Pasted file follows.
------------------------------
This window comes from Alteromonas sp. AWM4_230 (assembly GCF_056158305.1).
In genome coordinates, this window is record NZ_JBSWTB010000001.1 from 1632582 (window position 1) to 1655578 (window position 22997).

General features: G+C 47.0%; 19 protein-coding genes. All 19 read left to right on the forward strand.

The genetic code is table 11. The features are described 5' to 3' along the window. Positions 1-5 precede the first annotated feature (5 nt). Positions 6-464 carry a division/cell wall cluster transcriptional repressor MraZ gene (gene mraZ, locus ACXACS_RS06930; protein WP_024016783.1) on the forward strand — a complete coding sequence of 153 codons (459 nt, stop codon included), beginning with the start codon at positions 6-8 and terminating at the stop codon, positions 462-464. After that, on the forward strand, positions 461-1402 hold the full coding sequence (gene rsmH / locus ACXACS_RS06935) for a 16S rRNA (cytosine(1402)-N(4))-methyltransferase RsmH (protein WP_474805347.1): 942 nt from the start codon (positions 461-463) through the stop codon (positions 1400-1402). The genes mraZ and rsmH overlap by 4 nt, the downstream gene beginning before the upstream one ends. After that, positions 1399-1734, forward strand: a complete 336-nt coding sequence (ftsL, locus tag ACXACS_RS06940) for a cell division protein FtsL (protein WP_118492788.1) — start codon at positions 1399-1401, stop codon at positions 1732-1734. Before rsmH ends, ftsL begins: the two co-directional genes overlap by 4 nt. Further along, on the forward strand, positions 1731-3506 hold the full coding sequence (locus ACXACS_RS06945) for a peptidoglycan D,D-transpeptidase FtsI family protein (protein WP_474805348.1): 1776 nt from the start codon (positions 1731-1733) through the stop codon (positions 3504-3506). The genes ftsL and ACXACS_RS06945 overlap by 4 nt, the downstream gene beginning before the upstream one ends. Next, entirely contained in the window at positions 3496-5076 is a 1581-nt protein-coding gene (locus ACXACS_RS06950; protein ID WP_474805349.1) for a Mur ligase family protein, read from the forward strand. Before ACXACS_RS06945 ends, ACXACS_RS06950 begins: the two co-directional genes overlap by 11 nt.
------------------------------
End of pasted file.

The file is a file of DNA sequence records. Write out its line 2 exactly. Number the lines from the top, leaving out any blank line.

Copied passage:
In genome coordinates, this window is record NZ_JBSWTB010000001.1 from 1632582 (window position 1) to 1655578 (window position 22997).